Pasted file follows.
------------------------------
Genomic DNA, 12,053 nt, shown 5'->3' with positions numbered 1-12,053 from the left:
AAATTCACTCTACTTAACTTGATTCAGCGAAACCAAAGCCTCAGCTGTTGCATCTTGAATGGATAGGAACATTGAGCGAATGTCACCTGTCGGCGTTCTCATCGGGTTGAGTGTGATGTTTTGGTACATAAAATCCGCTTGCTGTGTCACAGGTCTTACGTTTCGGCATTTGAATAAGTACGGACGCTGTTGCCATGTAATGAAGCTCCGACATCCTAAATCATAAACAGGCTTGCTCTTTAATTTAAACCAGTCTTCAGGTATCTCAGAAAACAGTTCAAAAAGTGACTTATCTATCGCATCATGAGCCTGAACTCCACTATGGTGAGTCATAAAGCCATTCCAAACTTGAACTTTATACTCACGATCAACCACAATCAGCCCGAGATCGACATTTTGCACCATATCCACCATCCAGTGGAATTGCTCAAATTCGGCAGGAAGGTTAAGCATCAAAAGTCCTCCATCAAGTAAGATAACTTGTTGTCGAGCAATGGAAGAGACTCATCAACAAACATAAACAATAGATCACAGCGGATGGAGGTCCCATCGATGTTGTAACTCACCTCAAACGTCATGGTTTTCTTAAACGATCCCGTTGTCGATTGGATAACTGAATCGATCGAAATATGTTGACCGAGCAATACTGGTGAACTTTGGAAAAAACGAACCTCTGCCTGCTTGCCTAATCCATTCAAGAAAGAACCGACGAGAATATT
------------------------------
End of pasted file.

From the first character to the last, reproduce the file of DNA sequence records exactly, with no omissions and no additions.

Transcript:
Genomic DNA, 12,053 nt, shown 5'->3' with positions numbered 1-12,053 from the left:
AAATTCACTCTACTTAACTTGATTCAGCGAAACCAAAGCCTCAGCTGTTGCATCTTGAATGGATAGGAACATTGAGCGAATGTCACCTGTCGGCGTTCTCATCGGGTTGAGTGTGATGTTTTGGTACATAAAATCCGCTTGCTGTGTCACAGGTCTTACGTTTCGGCATTTGAATAAGTACGGACGCTGTTGCCATGTAATGAAGCTCCGACATCCTAAATCATAAACAGGCTTGCTCTTTAATTTAAACCAGTCTTCAGGTATCTCAGAAAACAGTTCAAAAAGTGACTTATCTATCGCATCATGAGCCTGAACTCCACTATGGTGAGTCATAAAGCCATTCCAAACTTGAACTTTATACTCACGATCAACCACAATCAGCCCGAGATCGACATTTTGCACCATATCCACCATCCAGTGGAATTGCTCAAATTCGGCAGGAAGGTTAAGCATCAAAAGTCCTCCATCAAGTAAGATAACTTGTTGTCGAGCAATGGAAGAGACTCATCAACAAACATAAACAATAGATCACAGCGGATGGAGGTCCCATCGATGTTGTAACTCACCTCAAACGTCATGGTTTTCTTAAACGATCCCGTTGTCGATTGGATAACTGAATCGATCGAAATATGTTGACCGAGCAATACTGGTGAACTTTGGAAAAAACGAACCTCTGCCTGCTTGCCTAATCCATTCAAGAAAGAACCGACGAGAATATT